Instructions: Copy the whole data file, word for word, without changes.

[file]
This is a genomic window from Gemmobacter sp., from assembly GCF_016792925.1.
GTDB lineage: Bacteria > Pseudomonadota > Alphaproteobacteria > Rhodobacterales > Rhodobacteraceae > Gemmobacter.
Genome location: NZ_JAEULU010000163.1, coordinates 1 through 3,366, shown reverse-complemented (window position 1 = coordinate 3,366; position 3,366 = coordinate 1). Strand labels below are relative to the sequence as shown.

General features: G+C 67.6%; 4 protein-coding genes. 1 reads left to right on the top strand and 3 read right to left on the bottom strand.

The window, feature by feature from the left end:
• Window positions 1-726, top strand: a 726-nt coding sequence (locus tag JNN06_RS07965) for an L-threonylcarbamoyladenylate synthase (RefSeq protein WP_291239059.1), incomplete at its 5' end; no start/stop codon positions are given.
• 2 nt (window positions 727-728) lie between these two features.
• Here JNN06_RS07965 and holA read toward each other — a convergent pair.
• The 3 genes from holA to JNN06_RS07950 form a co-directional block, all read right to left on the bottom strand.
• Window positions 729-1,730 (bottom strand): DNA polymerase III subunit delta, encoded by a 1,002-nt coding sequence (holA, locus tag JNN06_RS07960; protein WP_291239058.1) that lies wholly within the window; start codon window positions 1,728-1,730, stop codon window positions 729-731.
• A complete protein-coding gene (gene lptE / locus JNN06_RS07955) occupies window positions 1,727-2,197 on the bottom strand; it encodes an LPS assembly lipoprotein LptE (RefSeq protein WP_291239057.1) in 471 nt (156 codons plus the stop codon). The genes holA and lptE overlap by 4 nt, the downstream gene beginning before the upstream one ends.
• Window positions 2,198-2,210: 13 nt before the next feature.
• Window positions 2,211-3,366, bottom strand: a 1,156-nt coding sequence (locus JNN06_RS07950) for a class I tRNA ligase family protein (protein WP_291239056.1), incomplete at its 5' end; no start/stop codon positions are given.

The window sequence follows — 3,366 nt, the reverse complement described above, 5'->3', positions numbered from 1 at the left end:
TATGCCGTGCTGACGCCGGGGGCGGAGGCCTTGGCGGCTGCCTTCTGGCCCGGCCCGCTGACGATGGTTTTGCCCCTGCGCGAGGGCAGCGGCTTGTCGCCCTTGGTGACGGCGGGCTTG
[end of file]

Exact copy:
This is a genomic window from Gemmobacter sp., from assembly GCF_016792925.1.
GTDB lineage: Bacteria > Pseudomonadota > Alphaproteobacteria > Rhodobacterales > Rhodobacteraceae > Gemmobacter.
Genome location: NZ_JAEULU010000163.1, coordinates 1 through 3,366, shown reverse-complemented (window position 1 = coordinate 3,366; position 3,366 = coordinate 1). Strand labels below are relative to the sequence as shown.

General features: G+C 67.6%; 4 protein-coding genes. 1 reads left to right on the top strand and 3 read right to left on the bottom strand.

The window, feature by feature from the left end:
• Window positions 1-726, top strand: a 726-nt coding sequence (locus tag JNN06_RS07965) for an L-threonylcarbamoyladenylate synthase (RefSeq protein WP_291239059.1), incomplete at its 5' end; no start/stop codon positions are given.
• 2 nt (window positions 727-728) lie between these two features.
• Here JNN06_RS07965 and holA read toward each other — a convergent pair.
• The 3 genes from holA to JNN06_RS07950 form a co-directional block, all read right to left on the bottom strand.
• Window positions 729-1,730 (bottom strand): DNA polymerase III subunit delta, encoded by a 1,002-nt coding sequence (holA, locus tag JNN06_RS07960; protein WP_291239058.1) that lies wholly within the window; start codon window positions 1,728-1,730, stop codon window positions 729-731.
• A complete protein-coding gene (gene lptE / locus JNN06_RS07955) occupies window positions 1,727-2,197 on the bottom strand; it encodes an LPS assembly lipoprotein LptE (RefSeq protein WP_291239057.1) in 471 nt (156 codons plus the stop codon). The genes holA and lptE overlap by 4 nt, the downstream gene beginning before the upstream one ends.
• Window positions 2,198-2,210: 13 nt before the next feature.
• Window positions 2,211-3,366, bottom strand: a 1,156-nt coding sequence (locus JNN06_RS07950) for a class I tRNA ligase family protein (protein WP_291239056.1), incomplete at its 5' end; no start/stop codon positions are given.

The window sequence follows — 3,366 nt, the reverse complement described above, 5'->3', positions numbered from 1 at the left end:
TATGCCGTGCTGACGCCGGGGGCGGAGGCCTTGGCGGCTGCCTTCTGGCCCGGCCCGCTGACGATGGTTTTGCCCCTGCGCGAGGGCAGCGGCTTGTCGCCCTTGGTGACGGCGGGCTTG